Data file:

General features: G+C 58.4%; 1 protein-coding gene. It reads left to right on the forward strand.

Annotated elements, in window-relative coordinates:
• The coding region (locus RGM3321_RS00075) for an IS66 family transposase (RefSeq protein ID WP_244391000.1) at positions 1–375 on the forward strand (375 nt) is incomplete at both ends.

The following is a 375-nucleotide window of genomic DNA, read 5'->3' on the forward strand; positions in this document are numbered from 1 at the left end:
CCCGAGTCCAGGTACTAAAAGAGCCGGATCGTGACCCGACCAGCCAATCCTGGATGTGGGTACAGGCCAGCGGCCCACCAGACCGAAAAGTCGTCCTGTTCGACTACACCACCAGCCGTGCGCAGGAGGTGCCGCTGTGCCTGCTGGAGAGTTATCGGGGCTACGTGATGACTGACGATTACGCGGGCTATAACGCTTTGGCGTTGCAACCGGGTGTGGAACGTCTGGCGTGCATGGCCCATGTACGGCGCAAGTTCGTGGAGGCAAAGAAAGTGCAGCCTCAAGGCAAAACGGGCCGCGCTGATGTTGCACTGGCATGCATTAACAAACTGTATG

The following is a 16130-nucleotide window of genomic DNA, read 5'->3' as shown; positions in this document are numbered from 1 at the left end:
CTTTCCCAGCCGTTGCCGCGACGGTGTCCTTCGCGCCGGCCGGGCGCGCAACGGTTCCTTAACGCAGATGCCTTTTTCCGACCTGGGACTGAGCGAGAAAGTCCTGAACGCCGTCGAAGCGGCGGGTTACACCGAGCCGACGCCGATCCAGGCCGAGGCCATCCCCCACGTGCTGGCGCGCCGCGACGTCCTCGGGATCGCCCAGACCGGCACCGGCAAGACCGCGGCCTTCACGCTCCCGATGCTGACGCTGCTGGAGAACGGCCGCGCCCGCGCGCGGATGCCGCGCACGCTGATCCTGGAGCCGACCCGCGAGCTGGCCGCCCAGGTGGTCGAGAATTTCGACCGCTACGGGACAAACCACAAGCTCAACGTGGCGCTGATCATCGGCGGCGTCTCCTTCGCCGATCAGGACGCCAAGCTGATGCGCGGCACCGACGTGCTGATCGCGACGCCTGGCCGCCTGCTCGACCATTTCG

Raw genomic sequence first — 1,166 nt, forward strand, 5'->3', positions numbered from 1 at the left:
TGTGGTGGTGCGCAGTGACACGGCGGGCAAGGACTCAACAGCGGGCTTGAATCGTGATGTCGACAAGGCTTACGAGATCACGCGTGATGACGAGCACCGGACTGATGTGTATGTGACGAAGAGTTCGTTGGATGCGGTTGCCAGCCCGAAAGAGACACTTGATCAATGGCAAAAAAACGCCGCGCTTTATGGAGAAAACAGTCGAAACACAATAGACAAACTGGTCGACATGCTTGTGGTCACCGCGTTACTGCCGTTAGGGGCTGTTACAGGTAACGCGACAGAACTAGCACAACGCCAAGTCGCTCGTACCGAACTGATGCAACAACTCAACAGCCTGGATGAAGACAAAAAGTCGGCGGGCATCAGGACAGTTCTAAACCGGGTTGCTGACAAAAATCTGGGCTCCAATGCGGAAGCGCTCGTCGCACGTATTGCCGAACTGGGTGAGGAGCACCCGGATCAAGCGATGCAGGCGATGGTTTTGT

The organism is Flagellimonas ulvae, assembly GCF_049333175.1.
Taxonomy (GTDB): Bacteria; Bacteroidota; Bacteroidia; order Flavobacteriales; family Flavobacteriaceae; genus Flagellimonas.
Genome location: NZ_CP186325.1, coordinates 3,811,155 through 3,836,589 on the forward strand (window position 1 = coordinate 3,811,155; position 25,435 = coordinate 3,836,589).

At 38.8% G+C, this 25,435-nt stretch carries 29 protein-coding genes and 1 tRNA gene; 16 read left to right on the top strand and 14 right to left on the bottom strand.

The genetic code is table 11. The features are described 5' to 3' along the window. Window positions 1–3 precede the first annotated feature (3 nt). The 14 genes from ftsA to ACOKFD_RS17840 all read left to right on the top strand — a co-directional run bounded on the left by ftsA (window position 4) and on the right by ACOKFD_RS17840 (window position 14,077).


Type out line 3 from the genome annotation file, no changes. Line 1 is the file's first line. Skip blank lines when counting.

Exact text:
• The coding region (locus RGM3321_RS00075) for an IS66 family transposase (RefSeq protein ID WP_244391000.1) at positions 1–375 on the forward strand (375 nt) is incomplete at both ends.